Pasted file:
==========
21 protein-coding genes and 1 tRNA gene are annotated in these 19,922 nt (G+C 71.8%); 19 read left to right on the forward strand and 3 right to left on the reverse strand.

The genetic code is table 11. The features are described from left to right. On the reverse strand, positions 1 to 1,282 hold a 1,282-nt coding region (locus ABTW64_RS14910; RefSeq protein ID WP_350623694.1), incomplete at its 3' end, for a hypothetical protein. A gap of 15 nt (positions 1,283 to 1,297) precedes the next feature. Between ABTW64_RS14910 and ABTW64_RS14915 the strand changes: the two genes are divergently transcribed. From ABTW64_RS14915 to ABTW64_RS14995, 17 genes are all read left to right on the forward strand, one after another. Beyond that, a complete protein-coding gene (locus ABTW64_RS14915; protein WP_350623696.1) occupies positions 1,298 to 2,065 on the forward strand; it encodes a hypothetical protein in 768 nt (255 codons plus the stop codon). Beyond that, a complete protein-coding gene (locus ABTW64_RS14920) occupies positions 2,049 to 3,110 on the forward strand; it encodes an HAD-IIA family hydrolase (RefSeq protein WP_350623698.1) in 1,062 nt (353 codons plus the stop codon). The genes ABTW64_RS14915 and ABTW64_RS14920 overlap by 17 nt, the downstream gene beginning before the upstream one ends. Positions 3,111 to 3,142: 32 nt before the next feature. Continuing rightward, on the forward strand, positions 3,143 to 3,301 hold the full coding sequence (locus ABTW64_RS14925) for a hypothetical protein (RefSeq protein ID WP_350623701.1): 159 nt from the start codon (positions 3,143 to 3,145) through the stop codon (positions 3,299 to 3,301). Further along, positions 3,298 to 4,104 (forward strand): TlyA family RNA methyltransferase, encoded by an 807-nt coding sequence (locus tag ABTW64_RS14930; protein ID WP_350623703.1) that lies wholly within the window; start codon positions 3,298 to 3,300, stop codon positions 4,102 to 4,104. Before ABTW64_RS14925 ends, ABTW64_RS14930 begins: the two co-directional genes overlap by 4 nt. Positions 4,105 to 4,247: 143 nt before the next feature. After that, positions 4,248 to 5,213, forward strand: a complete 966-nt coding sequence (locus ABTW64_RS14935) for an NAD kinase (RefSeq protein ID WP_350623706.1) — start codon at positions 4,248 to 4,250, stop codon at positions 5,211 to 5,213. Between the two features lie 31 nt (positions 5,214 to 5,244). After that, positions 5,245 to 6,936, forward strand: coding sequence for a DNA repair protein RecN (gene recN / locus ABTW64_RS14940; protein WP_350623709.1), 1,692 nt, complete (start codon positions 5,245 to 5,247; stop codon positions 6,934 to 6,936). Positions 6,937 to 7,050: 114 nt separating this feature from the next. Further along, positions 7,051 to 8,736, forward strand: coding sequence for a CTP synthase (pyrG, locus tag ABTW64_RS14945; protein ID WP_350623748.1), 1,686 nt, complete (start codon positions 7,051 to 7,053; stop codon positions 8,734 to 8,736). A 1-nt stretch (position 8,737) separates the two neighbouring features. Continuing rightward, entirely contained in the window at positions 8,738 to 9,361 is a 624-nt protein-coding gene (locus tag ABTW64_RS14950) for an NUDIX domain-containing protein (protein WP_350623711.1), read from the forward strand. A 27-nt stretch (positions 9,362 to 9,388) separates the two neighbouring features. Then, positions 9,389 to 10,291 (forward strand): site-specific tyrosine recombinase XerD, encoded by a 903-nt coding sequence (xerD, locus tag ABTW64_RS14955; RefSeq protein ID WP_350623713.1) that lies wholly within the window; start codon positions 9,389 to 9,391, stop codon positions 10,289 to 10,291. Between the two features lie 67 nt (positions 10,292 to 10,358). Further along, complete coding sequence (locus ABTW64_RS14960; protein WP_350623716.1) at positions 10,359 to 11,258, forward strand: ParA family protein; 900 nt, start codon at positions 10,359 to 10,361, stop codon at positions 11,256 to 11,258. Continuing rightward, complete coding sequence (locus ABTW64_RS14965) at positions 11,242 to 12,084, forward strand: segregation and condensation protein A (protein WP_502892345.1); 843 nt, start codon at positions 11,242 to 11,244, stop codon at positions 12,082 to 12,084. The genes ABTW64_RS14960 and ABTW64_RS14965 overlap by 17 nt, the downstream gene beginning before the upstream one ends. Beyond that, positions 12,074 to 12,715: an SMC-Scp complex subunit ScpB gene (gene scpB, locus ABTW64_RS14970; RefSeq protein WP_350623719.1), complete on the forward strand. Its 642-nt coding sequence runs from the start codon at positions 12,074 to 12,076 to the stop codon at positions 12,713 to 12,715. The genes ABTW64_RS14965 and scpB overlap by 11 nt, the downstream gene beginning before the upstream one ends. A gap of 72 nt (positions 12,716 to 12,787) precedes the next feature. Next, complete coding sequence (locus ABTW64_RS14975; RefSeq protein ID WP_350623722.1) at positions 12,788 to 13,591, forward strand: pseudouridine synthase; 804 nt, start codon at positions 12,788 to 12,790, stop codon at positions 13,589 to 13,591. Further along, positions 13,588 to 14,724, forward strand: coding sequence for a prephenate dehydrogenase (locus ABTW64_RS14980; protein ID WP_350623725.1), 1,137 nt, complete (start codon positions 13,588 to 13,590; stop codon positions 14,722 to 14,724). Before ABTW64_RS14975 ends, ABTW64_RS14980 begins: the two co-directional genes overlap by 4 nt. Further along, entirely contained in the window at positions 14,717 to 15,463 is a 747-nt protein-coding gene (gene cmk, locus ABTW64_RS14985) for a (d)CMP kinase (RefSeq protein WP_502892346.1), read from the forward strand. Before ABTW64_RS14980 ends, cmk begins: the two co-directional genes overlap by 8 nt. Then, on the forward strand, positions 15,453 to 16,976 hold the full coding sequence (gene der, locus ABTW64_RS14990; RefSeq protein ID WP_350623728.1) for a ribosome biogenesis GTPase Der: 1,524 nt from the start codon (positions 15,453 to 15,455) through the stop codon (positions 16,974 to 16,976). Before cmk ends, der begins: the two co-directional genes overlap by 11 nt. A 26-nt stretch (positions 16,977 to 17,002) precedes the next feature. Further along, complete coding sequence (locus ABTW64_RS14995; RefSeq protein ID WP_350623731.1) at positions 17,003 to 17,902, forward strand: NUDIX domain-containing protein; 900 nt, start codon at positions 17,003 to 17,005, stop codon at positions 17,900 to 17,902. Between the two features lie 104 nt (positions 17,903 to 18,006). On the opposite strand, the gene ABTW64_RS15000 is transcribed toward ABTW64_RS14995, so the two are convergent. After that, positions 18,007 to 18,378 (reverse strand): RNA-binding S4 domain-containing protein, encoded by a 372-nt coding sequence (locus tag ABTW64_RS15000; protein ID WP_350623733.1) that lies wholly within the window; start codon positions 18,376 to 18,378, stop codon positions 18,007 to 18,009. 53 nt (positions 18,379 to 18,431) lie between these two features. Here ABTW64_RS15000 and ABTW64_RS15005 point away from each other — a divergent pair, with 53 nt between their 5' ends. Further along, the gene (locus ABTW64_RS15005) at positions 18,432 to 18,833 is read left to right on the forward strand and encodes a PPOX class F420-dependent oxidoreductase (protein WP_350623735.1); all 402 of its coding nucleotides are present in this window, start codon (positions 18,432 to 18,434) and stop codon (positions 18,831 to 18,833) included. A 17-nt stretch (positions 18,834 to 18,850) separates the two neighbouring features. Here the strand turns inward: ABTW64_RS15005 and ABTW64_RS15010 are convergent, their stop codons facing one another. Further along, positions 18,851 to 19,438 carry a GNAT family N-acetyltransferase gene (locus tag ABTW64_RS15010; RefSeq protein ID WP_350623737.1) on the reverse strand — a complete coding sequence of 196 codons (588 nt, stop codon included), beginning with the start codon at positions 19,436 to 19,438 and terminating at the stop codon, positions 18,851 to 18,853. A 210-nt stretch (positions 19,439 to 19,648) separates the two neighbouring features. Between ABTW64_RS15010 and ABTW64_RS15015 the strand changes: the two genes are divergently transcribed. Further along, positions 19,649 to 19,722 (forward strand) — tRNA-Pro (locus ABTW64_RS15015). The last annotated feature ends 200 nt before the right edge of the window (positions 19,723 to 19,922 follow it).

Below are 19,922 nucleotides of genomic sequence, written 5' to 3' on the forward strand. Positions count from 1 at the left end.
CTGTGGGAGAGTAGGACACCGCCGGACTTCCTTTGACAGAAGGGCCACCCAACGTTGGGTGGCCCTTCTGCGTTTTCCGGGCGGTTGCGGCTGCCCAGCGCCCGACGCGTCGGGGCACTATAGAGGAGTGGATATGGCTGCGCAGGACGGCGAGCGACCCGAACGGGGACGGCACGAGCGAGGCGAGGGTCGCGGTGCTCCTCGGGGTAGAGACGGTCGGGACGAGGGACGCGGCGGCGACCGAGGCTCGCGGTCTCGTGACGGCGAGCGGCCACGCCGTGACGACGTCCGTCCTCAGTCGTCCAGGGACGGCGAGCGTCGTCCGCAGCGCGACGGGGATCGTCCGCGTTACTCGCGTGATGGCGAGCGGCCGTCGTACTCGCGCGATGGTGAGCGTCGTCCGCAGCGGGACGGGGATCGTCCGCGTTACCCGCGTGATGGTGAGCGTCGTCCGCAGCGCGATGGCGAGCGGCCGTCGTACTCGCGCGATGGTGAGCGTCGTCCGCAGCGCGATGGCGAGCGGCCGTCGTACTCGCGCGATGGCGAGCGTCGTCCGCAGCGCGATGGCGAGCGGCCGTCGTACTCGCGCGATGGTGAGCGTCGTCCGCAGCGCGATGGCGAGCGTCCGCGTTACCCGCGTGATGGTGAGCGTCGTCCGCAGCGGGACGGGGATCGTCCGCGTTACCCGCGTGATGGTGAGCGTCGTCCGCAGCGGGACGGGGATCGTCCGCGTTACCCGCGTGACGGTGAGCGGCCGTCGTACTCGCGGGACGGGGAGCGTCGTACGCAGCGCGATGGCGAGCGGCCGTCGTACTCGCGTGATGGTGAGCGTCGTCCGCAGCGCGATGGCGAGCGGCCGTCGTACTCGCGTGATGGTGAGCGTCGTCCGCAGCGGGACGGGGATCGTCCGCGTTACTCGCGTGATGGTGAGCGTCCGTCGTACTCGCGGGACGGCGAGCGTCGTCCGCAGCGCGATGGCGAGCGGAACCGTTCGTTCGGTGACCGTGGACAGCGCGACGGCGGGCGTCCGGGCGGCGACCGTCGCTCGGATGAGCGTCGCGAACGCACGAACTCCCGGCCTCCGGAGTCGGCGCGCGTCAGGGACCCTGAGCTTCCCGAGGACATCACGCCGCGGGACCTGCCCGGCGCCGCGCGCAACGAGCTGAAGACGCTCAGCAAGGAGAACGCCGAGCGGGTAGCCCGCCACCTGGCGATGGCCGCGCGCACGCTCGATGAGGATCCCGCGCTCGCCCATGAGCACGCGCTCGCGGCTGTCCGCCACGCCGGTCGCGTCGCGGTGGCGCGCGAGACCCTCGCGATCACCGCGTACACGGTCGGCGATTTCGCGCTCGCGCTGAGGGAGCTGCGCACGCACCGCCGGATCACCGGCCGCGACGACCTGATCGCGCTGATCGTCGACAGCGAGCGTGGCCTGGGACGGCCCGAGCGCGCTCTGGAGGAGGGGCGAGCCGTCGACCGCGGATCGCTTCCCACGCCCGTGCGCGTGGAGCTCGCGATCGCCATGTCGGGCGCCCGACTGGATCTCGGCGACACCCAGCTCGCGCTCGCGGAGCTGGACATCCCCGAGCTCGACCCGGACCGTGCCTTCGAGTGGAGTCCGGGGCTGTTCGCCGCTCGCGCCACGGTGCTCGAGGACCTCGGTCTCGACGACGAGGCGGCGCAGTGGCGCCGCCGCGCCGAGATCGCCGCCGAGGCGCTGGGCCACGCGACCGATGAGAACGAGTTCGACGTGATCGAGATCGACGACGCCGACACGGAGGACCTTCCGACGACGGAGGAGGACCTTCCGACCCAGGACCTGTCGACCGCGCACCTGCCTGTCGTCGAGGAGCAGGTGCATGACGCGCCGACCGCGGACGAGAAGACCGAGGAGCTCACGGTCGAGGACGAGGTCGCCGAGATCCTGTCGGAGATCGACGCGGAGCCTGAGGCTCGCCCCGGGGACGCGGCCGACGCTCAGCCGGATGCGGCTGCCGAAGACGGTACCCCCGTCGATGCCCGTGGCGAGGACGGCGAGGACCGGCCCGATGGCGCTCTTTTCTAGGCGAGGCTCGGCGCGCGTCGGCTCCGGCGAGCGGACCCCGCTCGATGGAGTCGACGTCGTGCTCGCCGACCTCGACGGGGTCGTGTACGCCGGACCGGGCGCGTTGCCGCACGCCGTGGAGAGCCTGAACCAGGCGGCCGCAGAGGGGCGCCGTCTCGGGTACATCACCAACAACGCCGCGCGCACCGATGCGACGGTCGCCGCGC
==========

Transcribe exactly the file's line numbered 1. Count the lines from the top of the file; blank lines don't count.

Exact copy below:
21 protein-coding genes and 1 tRNA gene are annotated in these 19,922 nt (G+C 71.8%); 19 read left to right on the forward strand and 3 right to left on the reverse strand.